Projects per year
Abstract Fibre products, such as textiles and animal pelts, are often recovered in the corrosion crust of archaeological metal artefacts. Because clothed burials are an important resource for the study of past societies, accurate fibre identification is important. However, extreme mineralisation of animal fibres can render microscopic visualisation difficult for species identification. Peptide mass fingerprinting (PMF) has been successfully used to identify the species origin in both collagen and keratin-made archaeological artefacts. The approach requires little material but the state of degradation (protein hydrolysis) is a limiting factor as it might impact on the identification of key markers. In this study we analysed pelt and textile fragments found in association with copper-alloy objects with different degrees of mineralisation; samples were obtained from a Viking-Age (10th c.) grave in Britain and from a burial in Mongolia (3rd c. BC to 2nd c. AD). Species identification was possible in all but one sample, revealing PMF can be applied to corrosion products, thereby further expanding the value of these objects for textile research.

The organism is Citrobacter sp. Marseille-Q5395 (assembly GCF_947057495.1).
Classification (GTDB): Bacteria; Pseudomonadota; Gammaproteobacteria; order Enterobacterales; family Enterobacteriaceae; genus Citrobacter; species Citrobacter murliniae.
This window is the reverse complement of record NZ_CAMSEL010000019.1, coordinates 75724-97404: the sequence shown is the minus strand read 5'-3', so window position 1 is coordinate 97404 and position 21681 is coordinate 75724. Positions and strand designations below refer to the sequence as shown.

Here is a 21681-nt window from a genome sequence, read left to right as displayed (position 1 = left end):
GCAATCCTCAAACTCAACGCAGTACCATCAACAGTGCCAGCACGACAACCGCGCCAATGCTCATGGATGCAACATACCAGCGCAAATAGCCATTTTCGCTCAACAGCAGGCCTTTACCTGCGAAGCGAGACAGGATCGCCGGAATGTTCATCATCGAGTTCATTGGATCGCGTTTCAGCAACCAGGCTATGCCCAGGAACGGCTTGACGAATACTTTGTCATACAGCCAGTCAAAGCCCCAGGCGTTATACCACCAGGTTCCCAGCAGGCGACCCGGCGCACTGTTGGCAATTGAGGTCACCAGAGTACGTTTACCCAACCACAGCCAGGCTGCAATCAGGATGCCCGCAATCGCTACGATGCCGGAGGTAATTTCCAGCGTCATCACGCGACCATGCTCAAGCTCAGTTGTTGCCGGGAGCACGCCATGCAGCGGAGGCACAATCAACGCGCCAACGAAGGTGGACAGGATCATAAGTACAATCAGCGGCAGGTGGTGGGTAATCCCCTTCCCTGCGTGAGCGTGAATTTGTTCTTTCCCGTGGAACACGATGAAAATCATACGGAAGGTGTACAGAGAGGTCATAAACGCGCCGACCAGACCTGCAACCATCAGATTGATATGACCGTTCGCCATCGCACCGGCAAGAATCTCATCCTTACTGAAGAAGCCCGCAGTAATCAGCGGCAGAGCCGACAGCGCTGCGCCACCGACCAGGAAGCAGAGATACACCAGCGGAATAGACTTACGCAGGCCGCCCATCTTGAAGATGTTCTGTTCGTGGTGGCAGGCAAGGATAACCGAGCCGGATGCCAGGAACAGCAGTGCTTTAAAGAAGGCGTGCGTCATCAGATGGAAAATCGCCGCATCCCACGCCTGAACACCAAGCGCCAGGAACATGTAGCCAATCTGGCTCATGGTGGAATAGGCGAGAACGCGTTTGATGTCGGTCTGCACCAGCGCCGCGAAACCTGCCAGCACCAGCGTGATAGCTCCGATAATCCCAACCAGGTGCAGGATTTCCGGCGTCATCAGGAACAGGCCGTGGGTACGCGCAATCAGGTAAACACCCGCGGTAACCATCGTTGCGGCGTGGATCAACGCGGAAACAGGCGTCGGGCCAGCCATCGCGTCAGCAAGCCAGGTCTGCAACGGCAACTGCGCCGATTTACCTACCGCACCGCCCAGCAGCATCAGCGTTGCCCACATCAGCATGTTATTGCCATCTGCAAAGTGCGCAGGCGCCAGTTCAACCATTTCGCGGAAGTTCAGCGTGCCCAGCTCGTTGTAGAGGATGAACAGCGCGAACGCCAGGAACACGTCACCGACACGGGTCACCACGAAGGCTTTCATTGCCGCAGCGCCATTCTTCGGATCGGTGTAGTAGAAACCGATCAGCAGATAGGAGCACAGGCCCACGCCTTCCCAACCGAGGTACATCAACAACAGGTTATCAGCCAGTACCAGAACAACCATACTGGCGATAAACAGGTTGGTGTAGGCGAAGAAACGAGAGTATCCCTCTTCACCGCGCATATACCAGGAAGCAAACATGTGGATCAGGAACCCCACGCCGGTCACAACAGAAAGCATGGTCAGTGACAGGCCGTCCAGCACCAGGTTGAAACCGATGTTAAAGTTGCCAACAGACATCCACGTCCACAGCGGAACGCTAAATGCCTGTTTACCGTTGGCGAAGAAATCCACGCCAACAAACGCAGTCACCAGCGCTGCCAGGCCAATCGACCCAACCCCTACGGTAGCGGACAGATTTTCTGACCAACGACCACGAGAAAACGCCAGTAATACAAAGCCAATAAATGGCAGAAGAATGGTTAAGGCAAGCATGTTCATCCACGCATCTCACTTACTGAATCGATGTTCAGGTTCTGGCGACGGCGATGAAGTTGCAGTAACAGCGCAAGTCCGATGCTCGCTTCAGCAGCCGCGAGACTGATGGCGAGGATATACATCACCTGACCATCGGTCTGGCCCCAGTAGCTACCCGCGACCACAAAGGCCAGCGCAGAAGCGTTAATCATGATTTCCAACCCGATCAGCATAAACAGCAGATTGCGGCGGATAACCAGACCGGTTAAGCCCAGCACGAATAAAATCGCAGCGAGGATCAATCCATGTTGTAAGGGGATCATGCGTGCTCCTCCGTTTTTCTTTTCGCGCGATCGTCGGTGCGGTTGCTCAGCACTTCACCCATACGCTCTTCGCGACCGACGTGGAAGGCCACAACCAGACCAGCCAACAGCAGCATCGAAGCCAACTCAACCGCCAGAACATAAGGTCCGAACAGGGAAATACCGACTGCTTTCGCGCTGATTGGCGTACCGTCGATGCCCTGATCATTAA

- Copper alloys
- Peptide mass fingerprint (PMF)
- 1 Finished
THREAD's, MC OIF Caroline Solazzo: Textile and Hair proteomics: Re-examination of European wool from Archaeological Deposits
1/09/09 → 31/08/12
Project: Research project (funded) › Research